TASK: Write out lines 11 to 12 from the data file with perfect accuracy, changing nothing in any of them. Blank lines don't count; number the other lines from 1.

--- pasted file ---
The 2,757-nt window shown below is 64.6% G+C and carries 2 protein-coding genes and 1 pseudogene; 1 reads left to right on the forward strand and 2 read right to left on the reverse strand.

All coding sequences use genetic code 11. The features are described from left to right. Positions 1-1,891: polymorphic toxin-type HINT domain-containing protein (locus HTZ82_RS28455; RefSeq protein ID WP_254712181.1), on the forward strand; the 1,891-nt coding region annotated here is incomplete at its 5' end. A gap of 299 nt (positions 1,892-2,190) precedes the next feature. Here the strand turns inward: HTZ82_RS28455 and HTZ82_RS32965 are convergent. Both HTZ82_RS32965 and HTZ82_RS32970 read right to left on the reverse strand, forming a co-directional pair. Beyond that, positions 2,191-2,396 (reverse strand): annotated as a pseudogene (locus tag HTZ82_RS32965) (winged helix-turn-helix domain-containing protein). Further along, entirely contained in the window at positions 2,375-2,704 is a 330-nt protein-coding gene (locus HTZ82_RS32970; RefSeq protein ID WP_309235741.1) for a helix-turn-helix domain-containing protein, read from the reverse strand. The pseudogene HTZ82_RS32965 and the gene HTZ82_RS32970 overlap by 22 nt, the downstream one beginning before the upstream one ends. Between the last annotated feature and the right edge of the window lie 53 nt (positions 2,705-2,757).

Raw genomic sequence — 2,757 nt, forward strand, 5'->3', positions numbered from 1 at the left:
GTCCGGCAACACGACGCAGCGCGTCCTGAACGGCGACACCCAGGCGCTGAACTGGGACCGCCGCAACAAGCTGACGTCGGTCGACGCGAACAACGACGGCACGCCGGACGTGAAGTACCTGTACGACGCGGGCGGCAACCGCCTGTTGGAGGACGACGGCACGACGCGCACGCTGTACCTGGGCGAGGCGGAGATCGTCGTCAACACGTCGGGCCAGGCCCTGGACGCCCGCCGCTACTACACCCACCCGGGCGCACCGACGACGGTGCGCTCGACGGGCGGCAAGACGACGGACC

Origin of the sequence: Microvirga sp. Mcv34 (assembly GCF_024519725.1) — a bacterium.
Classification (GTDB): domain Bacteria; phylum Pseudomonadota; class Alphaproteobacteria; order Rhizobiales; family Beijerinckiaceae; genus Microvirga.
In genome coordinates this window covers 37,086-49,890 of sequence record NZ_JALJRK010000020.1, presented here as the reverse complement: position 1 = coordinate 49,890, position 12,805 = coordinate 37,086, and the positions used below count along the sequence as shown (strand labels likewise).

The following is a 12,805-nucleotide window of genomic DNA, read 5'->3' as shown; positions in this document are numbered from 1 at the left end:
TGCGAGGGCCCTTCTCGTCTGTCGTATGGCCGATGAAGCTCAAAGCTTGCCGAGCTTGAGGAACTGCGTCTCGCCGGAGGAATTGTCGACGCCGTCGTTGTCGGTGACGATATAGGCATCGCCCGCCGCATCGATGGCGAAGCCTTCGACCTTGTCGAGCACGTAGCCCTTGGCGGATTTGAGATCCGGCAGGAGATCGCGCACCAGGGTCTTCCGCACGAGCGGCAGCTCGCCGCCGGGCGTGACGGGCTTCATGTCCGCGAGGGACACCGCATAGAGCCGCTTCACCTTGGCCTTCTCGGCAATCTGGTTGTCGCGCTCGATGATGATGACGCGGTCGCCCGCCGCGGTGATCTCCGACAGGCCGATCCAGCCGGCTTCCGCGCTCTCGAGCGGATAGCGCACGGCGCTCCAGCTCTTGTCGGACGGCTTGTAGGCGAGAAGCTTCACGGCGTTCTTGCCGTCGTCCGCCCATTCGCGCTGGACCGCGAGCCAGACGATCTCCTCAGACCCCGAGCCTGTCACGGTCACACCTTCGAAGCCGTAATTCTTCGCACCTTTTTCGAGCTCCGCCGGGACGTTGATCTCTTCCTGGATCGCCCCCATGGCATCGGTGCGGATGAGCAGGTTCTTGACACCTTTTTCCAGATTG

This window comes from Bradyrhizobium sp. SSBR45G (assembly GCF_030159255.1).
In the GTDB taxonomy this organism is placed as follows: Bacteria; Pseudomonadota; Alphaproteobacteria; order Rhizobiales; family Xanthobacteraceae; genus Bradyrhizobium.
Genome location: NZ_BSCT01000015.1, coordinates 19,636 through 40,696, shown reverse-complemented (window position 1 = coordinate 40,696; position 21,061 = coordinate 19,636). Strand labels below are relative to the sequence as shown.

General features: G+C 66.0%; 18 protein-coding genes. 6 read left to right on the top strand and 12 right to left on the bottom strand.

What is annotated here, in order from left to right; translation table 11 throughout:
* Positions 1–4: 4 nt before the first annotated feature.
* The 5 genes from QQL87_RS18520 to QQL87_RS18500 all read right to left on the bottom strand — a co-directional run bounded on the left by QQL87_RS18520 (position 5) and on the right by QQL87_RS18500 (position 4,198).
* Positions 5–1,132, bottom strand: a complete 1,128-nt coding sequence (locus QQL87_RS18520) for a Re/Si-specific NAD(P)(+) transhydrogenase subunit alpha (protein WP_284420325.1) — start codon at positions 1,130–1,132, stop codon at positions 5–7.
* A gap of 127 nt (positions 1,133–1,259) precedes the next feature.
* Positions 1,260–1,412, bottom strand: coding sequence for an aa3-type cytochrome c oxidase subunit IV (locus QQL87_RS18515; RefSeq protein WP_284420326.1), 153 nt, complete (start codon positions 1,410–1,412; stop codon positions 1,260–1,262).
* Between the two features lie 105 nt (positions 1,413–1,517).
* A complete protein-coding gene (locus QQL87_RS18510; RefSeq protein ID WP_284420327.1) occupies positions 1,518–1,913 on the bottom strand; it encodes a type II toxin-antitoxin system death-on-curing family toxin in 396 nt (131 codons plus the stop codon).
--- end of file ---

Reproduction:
In the GTDB taxonomy this organism is placed as follows: Bacteria; Pseudomonadota; Alphaproteobacteria; order Rhizobiales; family Xanthobacteraceae; genus Bradyrhizobium.
Genome location: NZ_BSCT01000015.1, coordinates 19,636 through 40,696, shown reverse-complemented (window position 1 = coordinate 40,696; position 21,061 = coordinate 19,636). Strand labels below are relative to the sequence as shown.